On paper, the RoW E36 M3 strikes the perfect balance of impressive power, balance of weight, exclusivity, overall reliability and price. But in reality, parts can be pricey, real-world performance is not drastically different, and I’m not entirely convinced that it does anything better than its successor, the E46 M3.
But it must be said – the ZF’s five-speed manual is a dramatically better shift feel than the Getrag in the E46. And the E36 weighs a little less. The interior is a little more austere, and either the engine — North American or RoW — is a bit more powerful than the E46’s S54. thus; The E36 M3 is the perfect M3 for someone who wants most of the drama from the E46 M3, but half the headache—which would be too much for some.
E46 m 3
The E46 M3 is what most car fans refer to as an “icon.” It’s a cliché, but it goes with the recycled praise the structure receives. The superb S54 inline-six is an aural experience unlike any other M3 – except perhaps one – and the car spins freely to nearly 8000 rpm. It only comes as a coupe or convertible and shares very few parts with the non-M 3 trim – which makes it feel even more special. Use the optional Competition Package to get good stuff like high-performance brakes, wider wheels, special traction control modes, and more.
But with every sprint in pink to red streak comes a lot of thorns. The E46 M3 is an insanely fun driving experience when it’s working properly. But in general, it will take a lot of time, money and mechanical knowledge to fully enjoy it. In my opinion, if you can’t buy a new BMW, you probably can’t afford to maintain the E46 M3, given the scope and range of problems the car can have.
Especially when combined with the “F1-inspired” SMG automated manual gearbox. Thus, the E46 M3 is my recommendation for someone who really wants to enjoy a car that has cemented the M3 as “the ultimate driving machine” – and has the time, money and/or experience to back it up. It’s the most balanced and arguably the most useful for the M3 to drive. But this is not for the faint of heart. It will break a lot. And from the stop sign, I’m still smoking by the gram in the TRD Pro Camry. If you’re not interested in any of that – the E46 M3 is probably for you.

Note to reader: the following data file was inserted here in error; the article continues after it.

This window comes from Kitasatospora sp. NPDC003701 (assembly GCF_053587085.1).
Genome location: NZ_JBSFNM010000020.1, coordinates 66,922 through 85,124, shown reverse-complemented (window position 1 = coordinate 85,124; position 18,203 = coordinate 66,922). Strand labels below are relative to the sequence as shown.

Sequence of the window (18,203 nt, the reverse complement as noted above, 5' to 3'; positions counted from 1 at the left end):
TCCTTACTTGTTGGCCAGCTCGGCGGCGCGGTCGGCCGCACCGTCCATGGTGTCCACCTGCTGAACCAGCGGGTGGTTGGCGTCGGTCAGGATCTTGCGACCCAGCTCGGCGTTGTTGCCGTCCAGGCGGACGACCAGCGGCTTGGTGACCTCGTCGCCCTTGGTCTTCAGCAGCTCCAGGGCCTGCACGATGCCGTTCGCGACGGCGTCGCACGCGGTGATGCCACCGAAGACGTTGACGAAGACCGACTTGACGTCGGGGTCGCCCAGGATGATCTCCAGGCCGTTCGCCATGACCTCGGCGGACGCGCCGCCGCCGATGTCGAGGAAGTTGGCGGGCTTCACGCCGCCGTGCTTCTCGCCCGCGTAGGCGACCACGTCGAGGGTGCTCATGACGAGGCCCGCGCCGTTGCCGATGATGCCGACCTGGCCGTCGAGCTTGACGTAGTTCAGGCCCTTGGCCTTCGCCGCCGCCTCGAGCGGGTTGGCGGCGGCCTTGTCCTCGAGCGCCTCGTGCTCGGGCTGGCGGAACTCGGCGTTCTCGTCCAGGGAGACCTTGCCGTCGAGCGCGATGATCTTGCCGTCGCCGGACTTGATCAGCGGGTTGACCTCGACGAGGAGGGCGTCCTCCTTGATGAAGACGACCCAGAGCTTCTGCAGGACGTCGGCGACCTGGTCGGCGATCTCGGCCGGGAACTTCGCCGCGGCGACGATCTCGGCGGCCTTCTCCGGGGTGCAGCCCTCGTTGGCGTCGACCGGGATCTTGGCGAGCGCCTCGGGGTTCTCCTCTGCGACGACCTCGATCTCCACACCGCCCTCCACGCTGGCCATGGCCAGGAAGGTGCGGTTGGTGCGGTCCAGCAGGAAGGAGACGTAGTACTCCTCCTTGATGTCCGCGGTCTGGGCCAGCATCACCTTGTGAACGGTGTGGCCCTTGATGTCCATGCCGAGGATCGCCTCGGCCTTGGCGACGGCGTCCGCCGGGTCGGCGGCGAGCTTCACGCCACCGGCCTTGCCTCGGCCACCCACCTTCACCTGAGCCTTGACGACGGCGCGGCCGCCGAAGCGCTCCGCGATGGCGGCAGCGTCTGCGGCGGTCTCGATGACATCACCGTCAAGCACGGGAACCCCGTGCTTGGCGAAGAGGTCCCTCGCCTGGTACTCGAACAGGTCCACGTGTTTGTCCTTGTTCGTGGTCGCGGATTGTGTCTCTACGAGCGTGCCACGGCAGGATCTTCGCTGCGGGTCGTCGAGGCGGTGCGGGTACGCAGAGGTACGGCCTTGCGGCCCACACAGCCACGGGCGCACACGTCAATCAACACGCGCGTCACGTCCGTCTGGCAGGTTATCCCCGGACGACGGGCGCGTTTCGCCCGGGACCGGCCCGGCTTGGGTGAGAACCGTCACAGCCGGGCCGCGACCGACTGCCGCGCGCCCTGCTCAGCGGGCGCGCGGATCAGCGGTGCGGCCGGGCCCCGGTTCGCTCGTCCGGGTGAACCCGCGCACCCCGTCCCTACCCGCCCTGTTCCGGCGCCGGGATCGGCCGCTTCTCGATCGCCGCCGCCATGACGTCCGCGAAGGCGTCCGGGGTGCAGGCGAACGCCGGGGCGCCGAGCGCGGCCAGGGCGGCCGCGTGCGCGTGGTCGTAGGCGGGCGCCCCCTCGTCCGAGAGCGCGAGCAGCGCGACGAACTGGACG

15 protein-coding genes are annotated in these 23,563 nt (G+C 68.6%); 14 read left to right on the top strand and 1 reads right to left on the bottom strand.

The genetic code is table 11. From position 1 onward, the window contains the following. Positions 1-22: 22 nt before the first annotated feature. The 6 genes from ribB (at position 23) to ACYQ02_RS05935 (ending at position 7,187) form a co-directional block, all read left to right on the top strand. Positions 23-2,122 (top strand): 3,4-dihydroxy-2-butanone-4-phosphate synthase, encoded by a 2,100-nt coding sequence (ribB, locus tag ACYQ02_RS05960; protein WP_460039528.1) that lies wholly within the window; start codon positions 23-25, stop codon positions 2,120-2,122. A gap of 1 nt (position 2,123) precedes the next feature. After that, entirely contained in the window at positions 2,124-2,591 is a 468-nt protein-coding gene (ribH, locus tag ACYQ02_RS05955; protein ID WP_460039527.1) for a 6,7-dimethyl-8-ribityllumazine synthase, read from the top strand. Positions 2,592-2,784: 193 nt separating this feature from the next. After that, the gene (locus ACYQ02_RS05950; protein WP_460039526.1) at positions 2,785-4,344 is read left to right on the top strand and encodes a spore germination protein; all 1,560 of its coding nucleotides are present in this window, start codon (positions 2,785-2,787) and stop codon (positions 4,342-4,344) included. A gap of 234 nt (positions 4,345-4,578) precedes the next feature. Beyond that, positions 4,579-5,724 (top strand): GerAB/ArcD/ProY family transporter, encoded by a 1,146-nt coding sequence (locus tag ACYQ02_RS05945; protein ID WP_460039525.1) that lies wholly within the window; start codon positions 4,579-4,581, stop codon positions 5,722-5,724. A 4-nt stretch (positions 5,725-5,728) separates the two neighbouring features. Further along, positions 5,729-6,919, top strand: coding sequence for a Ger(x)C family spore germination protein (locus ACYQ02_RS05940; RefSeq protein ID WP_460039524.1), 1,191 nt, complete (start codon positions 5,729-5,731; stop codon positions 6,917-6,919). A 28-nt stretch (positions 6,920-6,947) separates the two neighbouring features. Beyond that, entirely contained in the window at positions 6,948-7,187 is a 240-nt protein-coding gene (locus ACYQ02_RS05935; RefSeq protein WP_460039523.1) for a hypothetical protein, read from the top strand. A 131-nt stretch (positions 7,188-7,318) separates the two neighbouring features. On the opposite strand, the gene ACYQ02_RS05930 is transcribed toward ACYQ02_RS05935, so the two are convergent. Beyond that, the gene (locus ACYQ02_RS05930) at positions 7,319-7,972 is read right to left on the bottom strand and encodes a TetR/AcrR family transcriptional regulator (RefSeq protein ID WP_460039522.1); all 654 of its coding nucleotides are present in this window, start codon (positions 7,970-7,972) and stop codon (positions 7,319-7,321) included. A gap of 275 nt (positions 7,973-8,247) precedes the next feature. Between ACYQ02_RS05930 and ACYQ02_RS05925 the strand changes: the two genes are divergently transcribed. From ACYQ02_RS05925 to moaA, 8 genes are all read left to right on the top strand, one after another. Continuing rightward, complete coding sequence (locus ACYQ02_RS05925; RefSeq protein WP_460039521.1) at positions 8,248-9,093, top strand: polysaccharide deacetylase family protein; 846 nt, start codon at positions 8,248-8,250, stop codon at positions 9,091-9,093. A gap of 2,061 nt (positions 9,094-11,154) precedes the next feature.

E90 / F92 / E93 M3
The E90, E92 and E93 M3 introduced a powerful V8 engine to the M3 lineup. They’re the only ones who get it, and while the “race-inspired” pedigree is often used as marketing talk about “the race team looked at it once,” the S65 really does walk. The 4.0-liter V8 weighs less than 500 pounds—in particular, about 30 pounds lighter than the previous S54, with two fewer cylinders. It was manufactured at the Landshut Foundry – the same manufacturing facility responsible for the BMW Sauber Formula 1 engines.
Don’t forget it turns out to be another planet, with an operatic ramp of 8300 rpm and 414 horsepower. That’s not a bad thing, but the E9X M3s get better. Think, a glimpse into the future. Features such as the carbon roof, modern navigation systems, a competent automatic transmission and extensive electronic damping make their first appearance on the M3.
Although the E9X M3s are not without their flaws, they do a great job of bridging the gap between later generations of M3s, and the sluggish but attractive feel of older cars. The E9X M3 is as perfect as someone’s “second” BMW – for example, you are familiar and ready to service a German driving machine, ready to warm your hands and empty your wallet.